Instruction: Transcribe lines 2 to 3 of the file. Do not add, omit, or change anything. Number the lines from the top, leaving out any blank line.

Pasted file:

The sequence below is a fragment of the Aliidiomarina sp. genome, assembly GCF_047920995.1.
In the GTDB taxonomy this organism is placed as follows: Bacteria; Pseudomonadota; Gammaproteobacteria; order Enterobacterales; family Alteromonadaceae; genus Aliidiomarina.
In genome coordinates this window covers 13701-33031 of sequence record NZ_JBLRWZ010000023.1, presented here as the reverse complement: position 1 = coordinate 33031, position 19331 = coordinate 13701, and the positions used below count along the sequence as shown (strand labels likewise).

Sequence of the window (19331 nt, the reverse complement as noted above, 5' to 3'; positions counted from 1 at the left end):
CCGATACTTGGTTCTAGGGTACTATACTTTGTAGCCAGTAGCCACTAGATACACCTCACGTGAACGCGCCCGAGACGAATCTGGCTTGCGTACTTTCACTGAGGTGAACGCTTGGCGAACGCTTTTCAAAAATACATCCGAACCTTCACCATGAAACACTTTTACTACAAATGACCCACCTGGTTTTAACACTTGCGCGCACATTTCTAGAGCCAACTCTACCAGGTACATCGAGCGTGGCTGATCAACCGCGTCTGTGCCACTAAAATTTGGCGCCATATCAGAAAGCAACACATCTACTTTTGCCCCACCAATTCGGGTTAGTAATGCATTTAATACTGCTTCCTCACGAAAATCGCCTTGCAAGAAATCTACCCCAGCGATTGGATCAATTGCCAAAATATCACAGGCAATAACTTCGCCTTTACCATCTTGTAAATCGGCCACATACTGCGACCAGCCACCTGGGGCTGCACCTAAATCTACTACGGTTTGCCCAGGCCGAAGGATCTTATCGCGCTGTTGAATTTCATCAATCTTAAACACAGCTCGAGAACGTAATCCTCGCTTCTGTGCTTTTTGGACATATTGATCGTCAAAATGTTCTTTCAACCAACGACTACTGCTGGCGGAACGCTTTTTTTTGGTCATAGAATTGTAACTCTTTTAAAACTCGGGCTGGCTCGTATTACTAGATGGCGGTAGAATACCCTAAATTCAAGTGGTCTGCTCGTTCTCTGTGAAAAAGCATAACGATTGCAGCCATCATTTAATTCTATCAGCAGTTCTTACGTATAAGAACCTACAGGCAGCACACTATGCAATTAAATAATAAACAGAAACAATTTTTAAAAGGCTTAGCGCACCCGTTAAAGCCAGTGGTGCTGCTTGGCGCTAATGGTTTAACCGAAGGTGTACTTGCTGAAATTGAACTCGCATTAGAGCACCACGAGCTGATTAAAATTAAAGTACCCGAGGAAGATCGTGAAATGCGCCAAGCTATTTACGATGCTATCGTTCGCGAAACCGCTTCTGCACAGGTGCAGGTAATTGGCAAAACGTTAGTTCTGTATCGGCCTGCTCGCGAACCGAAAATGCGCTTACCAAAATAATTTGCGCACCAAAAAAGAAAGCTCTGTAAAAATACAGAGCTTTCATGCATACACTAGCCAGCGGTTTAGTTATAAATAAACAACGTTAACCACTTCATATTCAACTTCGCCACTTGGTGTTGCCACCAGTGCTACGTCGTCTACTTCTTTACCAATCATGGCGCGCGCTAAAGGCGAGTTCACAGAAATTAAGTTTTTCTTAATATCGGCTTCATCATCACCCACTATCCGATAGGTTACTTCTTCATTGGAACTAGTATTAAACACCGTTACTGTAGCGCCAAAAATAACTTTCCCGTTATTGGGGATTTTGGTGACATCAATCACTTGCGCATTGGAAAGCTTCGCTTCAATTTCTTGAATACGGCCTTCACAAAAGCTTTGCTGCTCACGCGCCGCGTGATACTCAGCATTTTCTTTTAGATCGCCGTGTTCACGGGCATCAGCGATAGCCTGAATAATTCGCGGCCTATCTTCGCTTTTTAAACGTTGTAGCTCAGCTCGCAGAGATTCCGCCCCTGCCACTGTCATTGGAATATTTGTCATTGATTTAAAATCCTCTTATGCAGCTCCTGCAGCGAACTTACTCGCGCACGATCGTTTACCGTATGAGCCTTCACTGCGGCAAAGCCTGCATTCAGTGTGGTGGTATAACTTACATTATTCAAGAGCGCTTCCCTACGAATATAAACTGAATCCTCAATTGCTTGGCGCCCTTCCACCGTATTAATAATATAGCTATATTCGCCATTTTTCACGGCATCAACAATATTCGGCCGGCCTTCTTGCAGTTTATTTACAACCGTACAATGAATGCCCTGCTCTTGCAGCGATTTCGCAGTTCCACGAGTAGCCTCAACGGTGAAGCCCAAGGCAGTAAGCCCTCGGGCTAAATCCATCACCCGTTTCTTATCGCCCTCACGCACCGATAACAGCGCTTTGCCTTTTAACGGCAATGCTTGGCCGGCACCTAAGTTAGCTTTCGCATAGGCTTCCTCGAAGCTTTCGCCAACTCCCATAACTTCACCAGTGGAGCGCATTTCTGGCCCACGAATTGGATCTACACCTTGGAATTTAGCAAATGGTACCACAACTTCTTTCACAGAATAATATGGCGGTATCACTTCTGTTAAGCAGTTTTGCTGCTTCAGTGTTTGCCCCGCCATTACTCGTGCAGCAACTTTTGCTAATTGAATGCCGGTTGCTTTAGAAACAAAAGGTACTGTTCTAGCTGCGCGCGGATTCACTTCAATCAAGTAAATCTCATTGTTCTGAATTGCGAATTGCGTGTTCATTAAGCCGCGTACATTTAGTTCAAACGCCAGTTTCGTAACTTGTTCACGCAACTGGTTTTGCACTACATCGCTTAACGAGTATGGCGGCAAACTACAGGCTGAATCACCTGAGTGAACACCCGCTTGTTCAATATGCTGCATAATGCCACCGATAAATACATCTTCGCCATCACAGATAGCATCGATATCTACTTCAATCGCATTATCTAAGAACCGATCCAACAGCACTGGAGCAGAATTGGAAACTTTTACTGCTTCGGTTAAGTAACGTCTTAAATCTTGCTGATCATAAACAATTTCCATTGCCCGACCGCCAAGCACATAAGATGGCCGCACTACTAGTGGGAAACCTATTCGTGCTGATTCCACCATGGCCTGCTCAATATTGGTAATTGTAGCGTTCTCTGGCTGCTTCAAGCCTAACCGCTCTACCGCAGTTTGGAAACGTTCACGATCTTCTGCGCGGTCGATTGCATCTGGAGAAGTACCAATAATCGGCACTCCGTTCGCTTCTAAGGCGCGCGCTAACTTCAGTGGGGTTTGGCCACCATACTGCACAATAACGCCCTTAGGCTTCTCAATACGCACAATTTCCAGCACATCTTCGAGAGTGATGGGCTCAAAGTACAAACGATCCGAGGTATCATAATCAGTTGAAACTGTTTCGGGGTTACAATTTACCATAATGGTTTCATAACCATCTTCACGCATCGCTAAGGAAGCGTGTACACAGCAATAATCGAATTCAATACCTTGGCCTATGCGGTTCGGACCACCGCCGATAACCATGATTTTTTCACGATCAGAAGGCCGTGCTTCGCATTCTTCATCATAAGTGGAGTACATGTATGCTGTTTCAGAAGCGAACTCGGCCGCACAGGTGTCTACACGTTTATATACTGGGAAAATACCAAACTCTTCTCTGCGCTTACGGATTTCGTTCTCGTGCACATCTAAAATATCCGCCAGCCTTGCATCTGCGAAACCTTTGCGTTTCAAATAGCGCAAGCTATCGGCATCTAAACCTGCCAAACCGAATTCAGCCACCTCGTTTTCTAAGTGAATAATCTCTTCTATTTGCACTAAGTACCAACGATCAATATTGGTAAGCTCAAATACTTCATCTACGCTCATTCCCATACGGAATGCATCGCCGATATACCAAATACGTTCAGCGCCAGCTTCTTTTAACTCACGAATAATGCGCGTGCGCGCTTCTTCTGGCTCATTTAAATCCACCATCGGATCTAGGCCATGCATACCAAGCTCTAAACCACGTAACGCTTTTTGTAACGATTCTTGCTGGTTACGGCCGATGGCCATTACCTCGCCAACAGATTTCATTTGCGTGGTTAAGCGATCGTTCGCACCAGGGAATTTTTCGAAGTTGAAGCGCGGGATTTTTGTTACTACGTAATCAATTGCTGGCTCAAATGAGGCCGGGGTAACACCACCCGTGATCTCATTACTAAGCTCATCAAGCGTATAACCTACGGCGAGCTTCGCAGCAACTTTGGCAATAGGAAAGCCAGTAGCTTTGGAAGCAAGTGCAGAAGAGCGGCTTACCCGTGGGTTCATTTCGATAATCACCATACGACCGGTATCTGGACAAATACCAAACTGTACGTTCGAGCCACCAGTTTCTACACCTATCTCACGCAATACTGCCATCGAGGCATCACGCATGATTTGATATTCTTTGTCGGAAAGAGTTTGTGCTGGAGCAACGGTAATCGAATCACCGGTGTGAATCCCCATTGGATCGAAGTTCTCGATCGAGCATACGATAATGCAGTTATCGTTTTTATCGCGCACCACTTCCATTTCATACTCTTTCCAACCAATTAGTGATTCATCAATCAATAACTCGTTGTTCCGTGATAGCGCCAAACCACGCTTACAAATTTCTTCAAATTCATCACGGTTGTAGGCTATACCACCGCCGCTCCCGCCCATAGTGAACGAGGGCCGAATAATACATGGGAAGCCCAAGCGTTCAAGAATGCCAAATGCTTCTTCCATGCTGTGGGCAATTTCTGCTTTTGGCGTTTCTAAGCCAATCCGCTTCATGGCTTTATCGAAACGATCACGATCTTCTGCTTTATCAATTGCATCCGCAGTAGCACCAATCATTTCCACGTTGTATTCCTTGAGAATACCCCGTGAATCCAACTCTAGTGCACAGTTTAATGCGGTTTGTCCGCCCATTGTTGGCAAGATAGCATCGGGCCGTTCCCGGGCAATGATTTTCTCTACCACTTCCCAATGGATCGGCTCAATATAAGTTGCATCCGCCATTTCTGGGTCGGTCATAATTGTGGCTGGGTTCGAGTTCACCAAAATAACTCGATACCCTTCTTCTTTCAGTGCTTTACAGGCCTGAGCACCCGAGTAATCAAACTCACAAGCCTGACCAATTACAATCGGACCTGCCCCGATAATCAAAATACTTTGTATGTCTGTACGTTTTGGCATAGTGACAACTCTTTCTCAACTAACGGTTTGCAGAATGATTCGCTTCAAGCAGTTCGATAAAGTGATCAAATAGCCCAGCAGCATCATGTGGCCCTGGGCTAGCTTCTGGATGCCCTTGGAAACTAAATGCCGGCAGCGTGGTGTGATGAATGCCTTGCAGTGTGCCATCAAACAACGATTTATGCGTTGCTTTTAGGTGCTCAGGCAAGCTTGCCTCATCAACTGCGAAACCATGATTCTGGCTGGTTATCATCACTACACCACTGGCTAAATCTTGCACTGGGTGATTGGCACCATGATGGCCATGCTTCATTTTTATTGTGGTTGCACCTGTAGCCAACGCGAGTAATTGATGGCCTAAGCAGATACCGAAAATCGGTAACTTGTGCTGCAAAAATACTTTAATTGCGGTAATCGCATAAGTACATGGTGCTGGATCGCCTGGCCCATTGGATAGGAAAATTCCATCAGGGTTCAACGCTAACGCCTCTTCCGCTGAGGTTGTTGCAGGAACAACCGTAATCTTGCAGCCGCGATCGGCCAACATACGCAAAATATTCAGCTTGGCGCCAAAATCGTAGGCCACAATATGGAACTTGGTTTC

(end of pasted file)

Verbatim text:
In the GTDB taxonomy this organism is placed as follows: Bacteria; Pseudomonadota; Gammaproteobacteria; order Enterobacterales; family Alteromonadaceae; genus Aliidiomarina.
In genome coordinates this window covers 13701-33031 of sequence record NZ_JBLRWZ010000023.1, presented here as the reverse complement: position 1 = coordinate 33031, position 19331 = coordinate 13701, and the positions used below count along the sequence as shown (strand labels likewise).